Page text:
While legislators met in St. Paul Tuesday to discuss a proposed expansion of the 2011 Minnesota Safe Harbor for Sexually Exploited Youth Act, area leaders met to discuss the area impact of the legislation.
Tuesday’s meeting was sponsored by the Minnesota Safe Harbors Coalition and the North Central STOP Coalition and attended by area law enforcement and social services groups.
Under current law, at-risk youth who were being trafficked often end up in the juvenile justice system prosecuted for criminal activity rather than receiving needed support services.
“We set out to change that in Minnesota,” said Jeff Bauer, director of public policy and civic engagement at The Family Partnership in Minneapolis.
Minnesota is one of five states to enact legislation that focuses on similar advocacy for trafficked children.
Bauer said the Safe Harbor Act — which goes into effect in Aug. 2014 — will redefine sex-trafficked children as victims of the crimes committed against them rather than criminals themselves.
“These children are victims of crime. Period,” Bauer told area leaders Tuesday.
Currently statistics show that homeless youth in Minnesota are approached by traffickers within 48 hours of being on the street. In outstate regions such as the Brainerd lakes area trafficking may involve at-risk youth trading sex for shelter, or what is often referred to as “survivor sex.”
Bauer and Mary Beth Hansen of The Women’s Foundation of Minnesota are meeting with area leaders throughout the state to help further education about the legislation and discuss the expansion proposal presented to the Legislature Tuesday.
The new components of the legislation includes what The Family Partnership has referred to a No Wrong Door model.
“The idea is that no matter which way they go, they’ll find the help they need,” Bauer said.
Provisions under the No Wrong Door model would include new construction or renovation and operational costs for Safe Harbour shelters throughout the state, an establishment of support service funds to provide services for sex-trafficked children, funding for a statewide safe harbor director as well as 20 additional leadership positions throughout the state and training for law enforcement and other personnel to identify victims of sex trafficking.
“We have a sincere interest in the educational opportunities for our officers to look at other means to interact with this problem other than our typical enforcement method,” said Brainerd Police Chief Corky McQuiston. “We really look at this as a great opportunity to partner with other people in the community to address the problem.”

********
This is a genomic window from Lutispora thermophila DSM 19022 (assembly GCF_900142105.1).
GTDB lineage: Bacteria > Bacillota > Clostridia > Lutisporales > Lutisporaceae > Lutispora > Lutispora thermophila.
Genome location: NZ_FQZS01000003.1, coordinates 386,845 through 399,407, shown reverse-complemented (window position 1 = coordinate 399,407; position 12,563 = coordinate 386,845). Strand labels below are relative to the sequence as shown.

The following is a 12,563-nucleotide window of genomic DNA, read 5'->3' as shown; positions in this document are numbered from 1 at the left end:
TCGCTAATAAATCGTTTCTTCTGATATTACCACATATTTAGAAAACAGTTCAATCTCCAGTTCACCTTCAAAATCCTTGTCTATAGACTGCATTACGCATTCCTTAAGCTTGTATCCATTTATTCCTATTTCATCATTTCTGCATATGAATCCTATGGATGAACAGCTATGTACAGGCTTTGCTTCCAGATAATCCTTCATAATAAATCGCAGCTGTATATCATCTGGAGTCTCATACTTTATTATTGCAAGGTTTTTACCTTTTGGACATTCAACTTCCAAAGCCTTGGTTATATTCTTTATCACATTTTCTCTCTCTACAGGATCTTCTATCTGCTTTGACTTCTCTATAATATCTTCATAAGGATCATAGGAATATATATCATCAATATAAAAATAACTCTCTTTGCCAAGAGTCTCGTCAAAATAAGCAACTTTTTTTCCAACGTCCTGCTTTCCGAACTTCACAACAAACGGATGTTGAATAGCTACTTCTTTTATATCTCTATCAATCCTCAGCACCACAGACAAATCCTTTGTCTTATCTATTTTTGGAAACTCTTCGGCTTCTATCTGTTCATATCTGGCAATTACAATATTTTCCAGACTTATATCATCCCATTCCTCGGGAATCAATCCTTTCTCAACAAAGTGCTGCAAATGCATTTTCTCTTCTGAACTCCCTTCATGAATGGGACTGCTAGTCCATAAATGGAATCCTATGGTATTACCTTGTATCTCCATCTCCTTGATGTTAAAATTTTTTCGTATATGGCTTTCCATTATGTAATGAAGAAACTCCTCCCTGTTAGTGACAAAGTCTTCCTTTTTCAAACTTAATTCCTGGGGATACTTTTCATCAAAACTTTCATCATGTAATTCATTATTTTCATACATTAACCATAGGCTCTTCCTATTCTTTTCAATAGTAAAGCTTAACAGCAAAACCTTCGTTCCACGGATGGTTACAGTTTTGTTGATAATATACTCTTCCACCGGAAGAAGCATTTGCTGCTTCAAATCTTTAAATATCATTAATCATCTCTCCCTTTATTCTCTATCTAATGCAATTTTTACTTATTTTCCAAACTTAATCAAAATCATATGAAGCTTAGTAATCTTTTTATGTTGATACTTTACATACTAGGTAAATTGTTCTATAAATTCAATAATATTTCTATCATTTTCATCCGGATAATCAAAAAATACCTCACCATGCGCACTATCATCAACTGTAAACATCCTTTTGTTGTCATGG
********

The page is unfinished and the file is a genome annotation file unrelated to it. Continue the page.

Lutheran Social Service Director of Housing, Youth and Family Resources, Kathy Sauve said child trafficking is a real issue in Crow Wing County and surrounding counties. And it seems to be getting worse not better.
“Any you person who doesn’t have a positive adult influence, regardless of economic standing is at risk,” Sauve said.
Sauve said in many cases children involved in trafficking don’t even realize they are victims.
“They think the person exploiting them is their boyfriend or someone who cares about them,” Sauve said.
Lutheran Social Service works to help find safe housing and treatment for exploited children in seven area counties including Crow Wing, Morrison, Aitkin, Wadena, Cass, Todd and Mille Lacs.
The price tag of the implementation of the No Wrong Door model is an estimated $13.5 million dollars.
“We think it’s a very modest price tag to take care of trafficked kids in out state,” Bauer said.
In light of the $1 billion projected budget deficit the state of Minnesota currently faces, Bauer acknowledged the dilemma the legislation may face.
“What’s on legislators’ minds right now more than anything is getting the budget under control,” Bauer said. “They feel as though that is their mandate and why they were elected to office.”
Bauer said making child trafficking a priority is not just a moral issue, it’s a financial one. A cost investment analysis conducted by researchers at the University of Minnesota showed that for every dollar invested in models like No Wrong Door, the state will save 34 tax dollars.
“If for no other reason, it’s just a smart investment,” Bauer said. “It saves everybody money.”
A news conference was conducted Friday to announce the bill and the details were introduced Tuesday to both the House and the Senate.
“All we can do at this point is make our strongest case that this needs to be a state investment and work with our legislators to figure out where (the money) comes from,” Bauer said.
The STOP Coalition will host a second meeting at 9 a.m. Tuesday at the Lands Services Building to offer a free educational training on the impact of sex trafficking in Minnesota. The meeting is open to the public.
SARAH NELSON KATZENBERGER may be reached at email@example.com or 855-5879.